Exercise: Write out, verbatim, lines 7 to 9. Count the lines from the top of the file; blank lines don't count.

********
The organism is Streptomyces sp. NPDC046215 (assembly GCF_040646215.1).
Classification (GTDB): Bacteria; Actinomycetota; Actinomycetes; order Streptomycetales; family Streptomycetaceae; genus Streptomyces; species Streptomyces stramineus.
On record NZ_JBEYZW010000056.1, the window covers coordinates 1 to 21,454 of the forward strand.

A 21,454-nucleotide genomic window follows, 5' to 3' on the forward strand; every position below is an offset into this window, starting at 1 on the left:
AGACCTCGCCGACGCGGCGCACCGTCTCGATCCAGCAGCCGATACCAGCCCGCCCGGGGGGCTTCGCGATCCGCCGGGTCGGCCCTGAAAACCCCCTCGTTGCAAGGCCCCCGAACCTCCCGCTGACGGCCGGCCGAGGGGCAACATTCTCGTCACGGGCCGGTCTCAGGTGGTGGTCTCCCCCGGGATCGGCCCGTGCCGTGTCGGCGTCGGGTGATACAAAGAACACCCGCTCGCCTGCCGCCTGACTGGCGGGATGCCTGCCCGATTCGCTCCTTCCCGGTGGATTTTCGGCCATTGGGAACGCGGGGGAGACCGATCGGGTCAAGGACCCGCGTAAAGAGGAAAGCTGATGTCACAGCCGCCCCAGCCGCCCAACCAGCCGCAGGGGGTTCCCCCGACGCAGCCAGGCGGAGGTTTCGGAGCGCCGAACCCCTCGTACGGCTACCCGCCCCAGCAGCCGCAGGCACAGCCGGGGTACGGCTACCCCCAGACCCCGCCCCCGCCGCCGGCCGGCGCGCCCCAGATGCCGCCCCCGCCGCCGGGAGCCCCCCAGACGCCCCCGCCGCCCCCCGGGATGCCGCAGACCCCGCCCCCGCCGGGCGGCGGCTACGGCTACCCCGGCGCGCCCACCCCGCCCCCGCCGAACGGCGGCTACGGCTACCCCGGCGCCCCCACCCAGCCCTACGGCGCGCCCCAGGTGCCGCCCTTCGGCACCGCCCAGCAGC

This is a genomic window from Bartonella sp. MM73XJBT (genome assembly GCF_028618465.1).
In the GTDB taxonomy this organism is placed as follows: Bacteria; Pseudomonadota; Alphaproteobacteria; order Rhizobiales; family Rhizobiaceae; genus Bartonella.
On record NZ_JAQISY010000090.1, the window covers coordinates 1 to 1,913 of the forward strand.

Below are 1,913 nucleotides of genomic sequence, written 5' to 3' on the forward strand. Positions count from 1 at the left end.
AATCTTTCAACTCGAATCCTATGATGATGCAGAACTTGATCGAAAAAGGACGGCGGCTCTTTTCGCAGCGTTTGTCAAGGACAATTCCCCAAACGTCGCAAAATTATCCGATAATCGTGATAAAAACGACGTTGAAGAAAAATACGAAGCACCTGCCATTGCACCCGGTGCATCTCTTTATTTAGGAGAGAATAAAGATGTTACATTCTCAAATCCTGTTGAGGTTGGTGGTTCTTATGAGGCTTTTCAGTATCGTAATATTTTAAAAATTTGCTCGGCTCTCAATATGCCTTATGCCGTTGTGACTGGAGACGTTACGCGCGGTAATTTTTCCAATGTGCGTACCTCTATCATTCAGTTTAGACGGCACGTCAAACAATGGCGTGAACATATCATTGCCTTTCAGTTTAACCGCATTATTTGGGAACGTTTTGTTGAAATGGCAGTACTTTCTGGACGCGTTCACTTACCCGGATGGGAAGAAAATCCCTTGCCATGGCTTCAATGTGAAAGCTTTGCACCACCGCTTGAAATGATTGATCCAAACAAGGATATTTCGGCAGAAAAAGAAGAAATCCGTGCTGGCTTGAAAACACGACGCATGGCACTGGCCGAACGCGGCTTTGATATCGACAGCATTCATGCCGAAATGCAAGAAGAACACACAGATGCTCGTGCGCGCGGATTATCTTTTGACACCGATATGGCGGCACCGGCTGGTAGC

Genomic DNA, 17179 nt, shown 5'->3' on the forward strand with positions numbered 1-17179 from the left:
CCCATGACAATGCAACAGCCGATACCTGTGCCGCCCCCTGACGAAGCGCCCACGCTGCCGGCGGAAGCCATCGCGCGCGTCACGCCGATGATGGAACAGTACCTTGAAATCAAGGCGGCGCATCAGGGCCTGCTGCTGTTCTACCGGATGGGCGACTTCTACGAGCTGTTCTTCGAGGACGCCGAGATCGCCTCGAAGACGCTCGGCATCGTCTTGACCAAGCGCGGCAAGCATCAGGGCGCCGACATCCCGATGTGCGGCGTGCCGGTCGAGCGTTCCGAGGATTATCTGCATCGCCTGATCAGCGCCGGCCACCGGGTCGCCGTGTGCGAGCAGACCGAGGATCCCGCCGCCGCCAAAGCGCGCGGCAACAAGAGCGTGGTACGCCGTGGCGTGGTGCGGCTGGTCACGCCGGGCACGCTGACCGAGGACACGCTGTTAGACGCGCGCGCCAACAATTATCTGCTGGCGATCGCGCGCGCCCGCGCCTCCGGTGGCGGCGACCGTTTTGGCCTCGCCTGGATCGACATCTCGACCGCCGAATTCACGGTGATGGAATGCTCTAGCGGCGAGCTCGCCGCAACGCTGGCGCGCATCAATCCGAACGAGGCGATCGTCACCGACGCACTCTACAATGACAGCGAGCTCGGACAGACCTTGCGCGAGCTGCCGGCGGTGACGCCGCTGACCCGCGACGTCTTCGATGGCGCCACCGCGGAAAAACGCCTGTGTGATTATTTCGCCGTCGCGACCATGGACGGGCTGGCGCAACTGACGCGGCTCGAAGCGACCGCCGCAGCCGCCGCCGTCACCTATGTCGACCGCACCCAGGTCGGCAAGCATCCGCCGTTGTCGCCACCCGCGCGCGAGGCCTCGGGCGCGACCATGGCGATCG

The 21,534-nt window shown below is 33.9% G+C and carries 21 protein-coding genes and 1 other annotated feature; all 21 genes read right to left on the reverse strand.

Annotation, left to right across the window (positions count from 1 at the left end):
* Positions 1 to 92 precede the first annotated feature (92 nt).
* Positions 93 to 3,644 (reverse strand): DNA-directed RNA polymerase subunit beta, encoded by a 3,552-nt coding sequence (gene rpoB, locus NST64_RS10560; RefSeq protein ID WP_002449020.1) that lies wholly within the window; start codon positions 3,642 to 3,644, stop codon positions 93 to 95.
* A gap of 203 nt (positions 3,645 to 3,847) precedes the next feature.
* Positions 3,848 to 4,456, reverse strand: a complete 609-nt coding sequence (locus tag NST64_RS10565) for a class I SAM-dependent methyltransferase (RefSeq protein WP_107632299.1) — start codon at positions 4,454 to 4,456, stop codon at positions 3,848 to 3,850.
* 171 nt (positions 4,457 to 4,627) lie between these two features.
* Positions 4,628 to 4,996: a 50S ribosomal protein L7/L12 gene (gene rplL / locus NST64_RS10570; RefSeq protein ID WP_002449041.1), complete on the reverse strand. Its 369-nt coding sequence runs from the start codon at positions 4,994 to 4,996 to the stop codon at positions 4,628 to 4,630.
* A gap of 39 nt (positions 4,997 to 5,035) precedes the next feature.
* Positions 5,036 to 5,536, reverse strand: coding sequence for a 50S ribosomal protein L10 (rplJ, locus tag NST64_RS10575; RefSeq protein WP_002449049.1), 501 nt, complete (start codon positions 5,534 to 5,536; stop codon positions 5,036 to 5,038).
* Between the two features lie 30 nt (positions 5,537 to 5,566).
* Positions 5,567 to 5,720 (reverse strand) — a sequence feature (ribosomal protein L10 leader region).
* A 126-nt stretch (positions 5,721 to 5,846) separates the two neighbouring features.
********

In the GTDB taxonomy this organism is placed as follows: Bacteria; Pseudomonadota; Alphaproteobacteria; order Rhizobiales; family Rhizobiaceae; genus Bartonella.
On record NZ_JAQISY010000090.1, the window covers coordinates 1 to 1,913 of the forward strand.

Below are 1,913 nucleotides of genomic sequence, written 5' to 3' on the forward strand. Positions count from 1 at the left end.